One of the fathers of the Cynical Realism movement in China is having a retrospective of sort of his work at the private Museum of Contemporary Arts in Singapore. Fan Lijun Documenta offers only one giant original painting, while the rest of the walls are covered with small reproductions of most of the works throughout his career, along with photographs and documentation that tried to put his artistic development in context.
The exhibition offers a fascinating inside into the career of this important artist and the evolution of his work, though unfortunatly the poignancy of many of his pieces, which are usually large canvases, is lost in the small format.
Fang Lijun is perhaps best known for his paintings of shaven-headed young men, looking bored, indifferent or disillusioned with the world around them, thereby depicting a post-1989 generation without ambitions and idealism, slightly lost in a ‘new’ China. A large part of the exhibition is devoted to these works from the late 1980s onwards
The artist has always tried to pursue his own artistic vision and to understand his work one must look into his past; his early struggles as a child of the Cultural Revolution and later his sadness at the violence of Tiananmen Square. .
Born in 1963 in Handan in northern Hebei Province, the Cultural Revolution has left an indelible mark on him. “It’s a very common story, I guess. From the moment I understood what was going on, it really influenced me and in some ways still does,” the artist recalled, saying he grew up being told his family wasn’t a “good” one. Fang still remembers how having joined a denunciation session and shouting “hang that old guy,” he discovered that the man being denounced was his own grandfather.
In an effort to keep Fang out of trouble his father bought him some art supplies and hired an art teacher, “not a very good one,” the artist said . Years later, Fang enrolled at the Central Academy of Fine Arts in Beijing, where he studied woodcutting and experimented with many different painting styles, including abstraction. “Everything went quite smoothly and the memories of the Cultural Revolution faded away,” he said . However, the events in and around Tiananmen Square, and the subsequent crackdown on students on June 4th 1989, changed his feelings of security once more.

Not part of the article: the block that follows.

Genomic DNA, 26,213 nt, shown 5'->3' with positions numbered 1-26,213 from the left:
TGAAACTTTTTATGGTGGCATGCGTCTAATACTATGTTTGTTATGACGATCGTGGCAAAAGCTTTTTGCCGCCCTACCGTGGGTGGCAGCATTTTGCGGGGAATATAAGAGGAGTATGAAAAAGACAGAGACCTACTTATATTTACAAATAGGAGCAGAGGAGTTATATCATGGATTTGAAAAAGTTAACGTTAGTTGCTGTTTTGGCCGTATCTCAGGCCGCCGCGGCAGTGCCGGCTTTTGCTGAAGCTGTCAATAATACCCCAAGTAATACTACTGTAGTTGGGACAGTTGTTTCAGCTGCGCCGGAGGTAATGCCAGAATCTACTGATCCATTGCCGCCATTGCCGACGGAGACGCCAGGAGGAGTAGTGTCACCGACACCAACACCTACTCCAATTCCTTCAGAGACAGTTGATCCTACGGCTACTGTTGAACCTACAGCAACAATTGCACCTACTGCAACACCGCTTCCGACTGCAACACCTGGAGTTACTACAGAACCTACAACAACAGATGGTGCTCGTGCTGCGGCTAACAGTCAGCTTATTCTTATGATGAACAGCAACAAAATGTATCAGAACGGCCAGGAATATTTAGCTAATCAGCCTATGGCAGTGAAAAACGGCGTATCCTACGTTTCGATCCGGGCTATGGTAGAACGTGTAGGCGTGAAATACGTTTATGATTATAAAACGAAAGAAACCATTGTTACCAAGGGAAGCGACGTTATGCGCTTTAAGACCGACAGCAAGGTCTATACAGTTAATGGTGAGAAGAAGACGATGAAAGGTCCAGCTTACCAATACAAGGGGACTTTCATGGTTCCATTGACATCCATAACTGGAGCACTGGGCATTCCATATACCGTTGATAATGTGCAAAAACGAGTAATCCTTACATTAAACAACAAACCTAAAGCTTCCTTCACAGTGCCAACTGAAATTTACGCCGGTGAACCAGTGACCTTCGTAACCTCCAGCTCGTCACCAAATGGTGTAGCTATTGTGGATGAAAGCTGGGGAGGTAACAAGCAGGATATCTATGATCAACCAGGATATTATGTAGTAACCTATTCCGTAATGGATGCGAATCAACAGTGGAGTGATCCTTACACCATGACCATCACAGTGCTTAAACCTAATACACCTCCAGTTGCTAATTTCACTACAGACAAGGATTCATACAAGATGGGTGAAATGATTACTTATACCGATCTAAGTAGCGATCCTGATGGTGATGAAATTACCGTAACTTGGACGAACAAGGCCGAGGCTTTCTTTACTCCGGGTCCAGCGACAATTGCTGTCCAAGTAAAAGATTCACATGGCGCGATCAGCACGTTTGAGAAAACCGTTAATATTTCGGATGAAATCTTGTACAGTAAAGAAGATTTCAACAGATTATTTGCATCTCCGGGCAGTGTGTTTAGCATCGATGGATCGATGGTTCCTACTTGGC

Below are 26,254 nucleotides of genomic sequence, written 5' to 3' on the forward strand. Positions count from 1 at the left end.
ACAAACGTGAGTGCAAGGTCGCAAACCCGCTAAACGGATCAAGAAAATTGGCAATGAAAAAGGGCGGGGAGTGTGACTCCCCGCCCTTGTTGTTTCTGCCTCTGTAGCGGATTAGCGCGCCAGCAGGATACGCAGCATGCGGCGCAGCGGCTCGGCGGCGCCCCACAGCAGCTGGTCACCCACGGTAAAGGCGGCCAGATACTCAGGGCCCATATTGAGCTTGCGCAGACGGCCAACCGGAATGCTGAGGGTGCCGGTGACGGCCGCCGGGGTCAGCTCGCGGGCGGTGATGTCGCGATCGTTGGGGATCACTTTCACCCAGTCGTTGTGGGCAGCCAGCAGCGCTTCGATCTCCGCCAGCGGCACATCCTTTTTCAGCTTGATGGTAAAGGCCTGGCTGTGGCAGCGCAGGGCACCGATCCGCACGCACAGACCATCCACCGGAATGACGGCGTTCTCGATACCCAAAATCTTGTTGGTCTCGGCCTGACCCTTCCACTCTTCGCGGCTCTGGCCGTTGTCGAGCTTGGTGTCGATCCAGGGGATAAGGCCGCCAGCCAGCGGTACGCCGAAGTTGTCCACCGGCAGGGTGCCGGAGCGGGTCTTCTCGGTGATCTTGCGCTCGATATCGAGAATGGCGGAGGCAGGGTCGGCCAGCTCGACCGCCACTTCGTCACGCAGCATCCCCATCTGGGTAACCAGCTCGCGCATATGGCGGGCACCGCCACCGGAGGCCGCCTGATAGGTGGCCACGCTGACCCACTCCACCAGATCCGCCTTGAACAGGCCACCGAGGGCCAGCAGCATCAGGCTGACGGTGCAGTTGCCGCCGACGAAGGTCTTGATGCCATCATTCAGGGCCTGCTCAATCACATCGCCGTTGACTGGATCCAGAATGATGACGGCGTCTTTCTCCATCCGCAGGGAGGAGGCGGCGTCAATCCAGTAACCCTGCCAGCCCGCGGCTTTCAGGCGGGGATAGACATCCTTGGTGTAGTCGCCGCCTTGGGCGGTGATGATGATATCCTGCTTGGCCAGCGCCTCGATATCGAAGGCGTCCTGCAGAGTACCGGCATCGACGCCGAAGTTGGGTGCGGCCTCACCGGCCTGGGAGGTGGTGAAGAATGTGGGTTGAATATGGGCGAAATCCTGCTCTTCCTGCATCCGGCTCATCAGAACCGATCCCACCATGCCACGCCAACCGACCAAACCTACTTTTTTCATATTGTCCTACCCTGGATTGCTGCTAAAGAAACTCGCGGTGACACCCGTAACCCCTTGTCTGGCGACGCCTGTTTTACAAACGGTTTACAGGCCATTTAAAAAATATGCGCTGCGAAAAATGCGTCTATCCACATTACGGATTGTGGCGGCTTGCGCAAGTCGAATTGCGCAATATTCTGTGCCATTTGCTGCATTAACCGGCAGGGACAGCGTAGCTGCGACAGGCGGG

“The school was very close to Tiananmen. I was there almost every day. On that night, I was there. What happened made me feel like the end of the world. It also made me realize how fragile life really is. Your whole existence can easily be thrown out.” The events not only affected him as a man, but also affected his work. “Prior to June 4, most of my works were experimental, but after, I could link the experience of the Cultural Revolution with the current one, and I realized humanity won’t be changed with time.”
The bald young men started to appear in his work while he was still at school. “I was just experimenting with differing things. It was just one of many things I was trying out and I had no idea of what I was doing really, but after June 4 I knew that was the direction I really wanted to follow.”
In many ways, the disillusioned bald-headed men reflected Fang’s own sadness. They point to a quiet, internal rebellion, showing indifference to government policies.
In the early 1990s, his work was dominated by a dark colour palette of black, grey and deep blue. Many of his subjects appear adrift in an ocean, sometime gasping for air, seemingly fighting invisible forces to stay afloat. By the late 1990s, the mood lightened a little and bold colours started to reappear in his work. Also, Fang’s bald-headed subjects started to face away from the viewer, apparently lost in their thoughts, sometimes looking up at the heavens for inspiration.
With the birth of his daughter in 2005, the artist appears to have found a new wind of inspiration. Babies, happily playing with flowers or flying in the sky on the back of flying swans, repeatedly appeared in his works which have a more playful mood overall.
The theme of birth and rebirth, is often treated in wide, heavenly panoramic paintings. But life for these babies is not all blissfully flying in the clouds, as the weather sometimes appears menacing, with storms brewing.
His latest works have Noah'Ark connotations... with lots of anumals and men thrown in a torment.